Once the player reaches “Grandma’s House”, the perspective becomes 1st person instead of third. Inside, all the objects you’ve picked up and their sounds are brought into the foreground of your sonic environment. It doesn’t matter what direction you press, your character goes through pre-destined rooms, where the memories become themes, their individual sounds fading in and out, becoming an interesting series of organized, but previously chosen, sonic events. Wishart mentions some methods too, that are used with computers as instruments“…techniques such as frequency modulation synthesis, cross-synthesis and model building…” (Wishart 1996, p.3), which are evident in their sounds that only appear in the house, particularly the frequency of a high-hat, and a randomized envelope on the snarling sound that gets louder if you stand still.

Gibbs’ review of the futurist arts Luigi Russolo’s proposition of what sounds could be to music, as an extension, helps to further the blending gradient of these cultures, whether they’re noises from the street or warfare. “Russolo suggests that all these sound sources should be incorporated into the creation of a new form of music… Russolo does not suggest a new form of art that is based upon sound: what he proposes is simply as an extension of existing practices in music.” (Gibbs 2007, p.23), he quotes.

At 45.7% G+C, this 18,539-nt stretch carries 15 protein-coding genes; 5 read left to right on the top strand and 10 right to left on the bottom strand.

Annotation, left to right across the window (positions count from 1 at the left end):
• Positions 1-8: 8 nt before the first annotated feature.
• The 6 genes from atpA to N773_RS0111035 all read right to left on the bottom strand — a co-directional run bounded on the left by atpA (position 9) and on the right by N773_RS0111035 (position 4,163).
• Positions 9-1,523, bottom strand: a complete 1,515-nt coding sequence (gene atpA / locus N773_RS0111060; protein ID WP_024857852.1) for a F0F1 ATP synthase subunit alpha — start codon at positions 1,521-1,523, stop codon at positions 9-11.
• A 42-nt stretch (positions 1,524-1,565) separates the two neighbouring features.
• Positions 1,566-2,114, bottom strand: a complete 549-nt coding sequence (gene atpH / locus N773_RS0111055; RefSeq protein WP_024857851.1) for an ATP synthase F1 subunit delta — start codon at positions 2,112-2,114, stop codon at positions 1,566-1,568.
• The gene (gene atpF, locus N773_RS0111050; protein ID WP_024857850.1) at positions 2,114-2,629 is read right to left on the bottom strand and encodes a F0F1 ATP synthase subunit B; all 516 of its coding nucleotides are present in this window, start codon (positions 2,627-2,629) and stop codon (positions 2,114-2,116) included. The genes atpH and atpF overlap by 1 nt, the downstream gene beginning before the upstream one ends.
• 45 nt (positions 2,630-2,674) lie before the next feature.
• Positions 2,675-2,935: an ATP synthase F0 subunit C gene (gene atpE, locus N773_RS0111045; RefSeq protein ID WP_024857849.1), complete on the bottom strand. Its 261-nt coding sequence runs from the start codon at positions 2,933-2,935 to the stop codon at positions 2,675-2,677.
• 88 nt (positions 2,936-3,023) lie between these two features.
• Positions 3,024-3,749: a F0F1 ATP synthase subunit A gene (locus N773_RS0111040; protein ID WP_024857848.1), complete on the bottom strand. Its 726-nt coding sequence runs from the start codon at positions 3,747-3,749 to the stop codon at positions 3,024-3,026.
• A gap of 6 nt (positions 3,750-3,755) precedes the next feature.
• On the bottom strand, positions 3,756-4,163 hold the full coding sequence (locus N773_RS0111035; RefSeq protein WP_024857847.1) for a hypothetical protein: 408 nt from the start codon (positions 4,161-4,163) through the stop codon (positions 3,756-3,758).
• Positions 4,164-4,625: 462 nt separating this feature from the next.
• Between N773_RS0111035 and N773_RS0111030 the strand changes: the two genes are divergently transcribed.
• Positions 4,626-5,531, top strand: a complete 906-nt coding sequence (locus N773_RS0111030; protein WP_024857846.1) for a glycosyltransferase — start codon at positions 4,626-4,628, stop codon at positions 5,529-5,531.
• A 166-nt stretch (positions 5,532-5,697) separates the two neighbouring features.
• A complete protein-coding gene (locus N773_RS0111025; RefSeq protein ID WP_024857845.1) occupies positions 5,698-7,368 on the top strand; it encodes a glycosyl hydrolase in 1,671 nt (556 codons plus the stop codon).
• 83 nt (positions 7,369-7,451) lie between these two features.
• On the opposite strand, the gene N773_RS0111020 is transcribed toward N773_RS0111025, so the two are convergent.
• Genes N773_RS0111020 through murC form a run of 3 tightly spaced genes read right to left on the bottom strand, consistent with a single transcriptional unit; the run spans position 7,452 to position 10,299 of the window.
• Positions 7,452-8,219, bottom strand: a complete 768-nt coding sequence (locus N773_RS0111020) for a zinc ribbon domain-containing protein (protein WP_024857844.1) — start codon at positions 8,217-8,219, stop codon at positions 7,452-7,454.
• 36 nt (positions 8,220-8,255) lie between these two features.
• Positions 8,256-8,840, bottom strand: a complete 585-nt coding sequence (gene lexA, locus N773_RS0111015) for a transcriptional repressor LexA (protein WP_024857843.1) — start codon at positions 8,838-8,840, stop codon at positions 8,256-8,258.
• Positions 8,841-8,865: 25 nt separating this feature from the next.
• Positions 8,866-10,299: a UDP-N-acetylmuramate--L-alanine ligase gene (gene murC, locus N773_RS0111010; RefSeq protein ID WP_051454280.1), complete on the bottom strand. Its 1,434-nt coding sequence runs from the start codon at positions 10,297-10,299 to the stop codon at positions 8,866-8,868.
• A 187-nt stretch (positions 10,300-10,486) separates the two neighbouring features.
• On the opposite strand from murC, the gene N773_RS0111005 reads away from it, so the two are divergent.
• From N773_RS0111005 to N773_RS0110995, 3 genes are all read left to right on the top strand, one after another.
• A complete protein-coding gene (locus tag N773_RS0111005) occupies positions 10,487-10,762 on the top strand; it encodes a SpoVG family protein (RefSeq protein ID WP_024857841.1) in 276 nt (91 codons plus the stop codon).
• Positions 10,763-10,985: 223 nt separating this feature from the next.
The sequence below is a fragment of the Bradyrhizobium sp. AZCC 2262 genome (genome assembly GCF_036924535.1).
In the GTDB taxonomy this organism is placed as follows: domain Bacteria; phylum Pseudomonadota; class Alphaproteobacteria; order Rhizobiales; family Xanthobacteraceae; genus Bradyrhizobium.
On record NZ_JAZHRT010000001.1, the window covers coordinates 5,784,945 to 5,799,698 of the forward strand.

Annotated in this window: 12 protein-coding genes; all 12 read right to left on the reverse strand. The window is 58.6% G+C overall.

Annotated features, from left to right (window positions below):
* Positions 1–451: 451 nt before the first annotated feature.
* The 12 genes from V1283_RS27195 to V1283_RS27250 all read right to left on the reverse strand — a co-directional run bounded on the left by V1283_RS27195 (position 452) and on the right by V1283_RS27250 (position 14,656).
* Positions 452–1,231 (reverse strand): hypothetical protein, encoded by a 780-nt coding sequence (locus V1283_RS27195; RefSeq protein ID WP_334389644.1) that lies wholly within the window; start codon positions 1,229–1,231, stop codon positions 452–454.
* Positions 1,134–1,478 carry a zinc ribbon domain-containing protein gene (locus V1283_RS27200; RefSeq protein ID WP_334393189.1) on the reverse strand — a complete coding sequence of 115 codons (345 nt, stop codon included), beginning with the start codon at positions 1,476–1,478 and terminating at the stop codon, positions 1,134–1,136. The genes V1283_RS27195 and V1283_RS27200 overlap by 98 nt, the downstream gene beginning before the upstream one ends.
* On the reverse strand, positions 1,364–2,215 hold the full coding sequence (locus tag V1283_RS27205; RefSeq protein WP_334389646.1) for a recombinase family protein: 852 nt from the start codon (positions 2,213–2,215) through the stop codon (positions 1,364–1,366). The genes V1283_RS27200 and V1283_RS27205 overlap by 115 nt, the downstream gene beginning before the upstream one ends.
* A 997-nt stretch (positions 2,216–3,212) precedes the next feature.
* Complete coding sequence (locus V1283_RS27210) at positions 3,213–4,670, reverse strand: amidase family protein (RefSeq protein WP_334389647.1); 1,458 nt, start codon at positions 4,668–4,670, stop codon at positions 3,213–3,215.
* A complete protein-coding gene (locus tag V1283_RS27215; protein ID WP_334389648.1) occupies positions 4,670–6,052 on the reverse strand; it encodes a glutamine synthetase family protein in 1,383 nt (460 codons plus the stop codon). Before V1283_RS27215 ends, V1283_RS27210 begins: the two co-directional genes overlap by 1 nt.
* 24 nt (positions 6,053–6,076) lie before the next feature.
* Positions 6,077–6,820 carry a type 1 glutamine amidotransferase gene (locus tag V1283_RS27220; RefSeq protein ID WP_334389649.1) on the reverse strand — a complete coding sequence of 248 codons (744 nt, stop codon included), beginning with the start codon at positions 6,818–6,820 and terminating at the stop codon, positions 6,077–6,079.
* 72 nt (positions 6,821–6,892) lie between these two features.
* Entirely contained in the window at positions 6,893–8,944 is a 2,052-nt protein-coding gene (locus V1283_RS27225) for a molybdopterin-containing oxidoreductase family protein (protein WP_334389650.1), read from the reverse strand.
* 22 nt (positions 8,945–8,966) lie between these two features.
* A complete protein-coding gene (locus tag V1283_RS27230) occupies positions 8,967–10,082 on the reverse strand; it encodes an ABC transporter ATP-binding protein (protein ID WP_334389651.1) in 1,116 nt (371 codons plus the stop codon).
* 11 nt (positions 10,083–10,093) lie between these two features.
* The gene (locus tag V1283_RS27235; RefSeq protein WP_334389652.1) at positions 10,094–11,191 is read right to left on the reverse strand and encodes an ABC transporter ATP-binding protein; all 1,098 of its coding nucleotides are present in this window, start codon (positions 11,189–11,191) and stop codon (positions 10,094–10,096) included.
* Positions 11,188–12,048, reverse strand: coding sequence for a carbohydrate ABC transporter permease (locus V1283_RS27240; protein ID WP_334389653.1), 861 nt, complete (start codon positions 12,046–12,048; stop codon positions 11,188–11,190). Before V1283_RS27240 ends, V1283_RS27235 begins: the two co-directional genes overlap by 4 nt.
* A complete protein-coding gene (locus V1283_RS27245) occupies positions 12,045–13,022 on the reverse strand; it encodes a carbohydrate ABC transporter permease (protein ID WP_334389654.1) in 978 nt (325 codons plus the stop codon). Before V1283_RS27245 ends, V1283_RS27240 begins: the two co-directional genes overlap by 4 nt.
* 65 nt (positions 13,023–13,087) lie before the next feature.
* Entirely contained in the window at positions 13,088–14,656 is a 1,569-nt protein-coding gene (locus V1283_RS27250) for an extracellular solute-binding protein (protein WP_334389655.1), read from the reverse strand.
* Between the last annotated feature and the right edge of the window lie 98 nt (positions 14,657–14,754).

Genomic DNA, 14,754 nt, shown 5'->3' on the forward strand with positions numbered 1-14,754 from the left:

It is also important to gain perspective from other practicing artists who consider themselves sonic artists and practices of other arts. Vicki Bennett shares a description of her work and how it is perceived depending on context, “It would of course depend who I am describing it to, since I’d be explaining it in a way that was comprehensible and relevant to that person…” (Gibbs, 2007, p.42), continuing when asked about how her work fits into any established class, “ I have called my work sound art, sonic art, collage art, plunderphonia, digital art, avant-garde music, contemporary music….I always recontextualise by means of caollage.”(Gibbs 2007, p.42). Her particular use of the phrase collage is important because it describes this blend of practices.